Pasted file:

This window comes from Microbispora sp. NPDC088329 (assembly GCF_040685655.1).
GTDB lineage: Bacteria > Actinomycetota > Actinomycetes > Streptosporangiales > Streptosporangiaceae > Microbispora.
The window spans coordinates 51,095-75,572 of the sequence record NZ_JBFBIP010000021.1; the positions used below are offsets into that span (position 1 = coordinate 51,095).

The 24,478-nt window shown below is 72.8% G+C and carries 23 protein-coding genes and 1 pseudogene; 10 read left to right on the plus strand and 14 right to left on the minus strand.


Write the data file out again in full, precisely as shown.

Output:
This window comes from Microbispora sp. NPDC088329 (assembly GCF_040685655.1).
GTDB lineage: Bacteria > Actinomycetota > Actinomycetes > Streptosporangiales > Streptosporangiaceae > Microbispora.
The window spans coordinates 51,095-75,572 of the sequence record NZ_JBFBIP010000021.1; the positions used below are offsets into that span (position 1 = coordinate 51,095).

The 24,478-nt window shown below is 72.8% G+C and carries 23 protein-coding genes and 1 pseudogene; 10 read left to right on the plus strand and 14 right to left on the minus strand.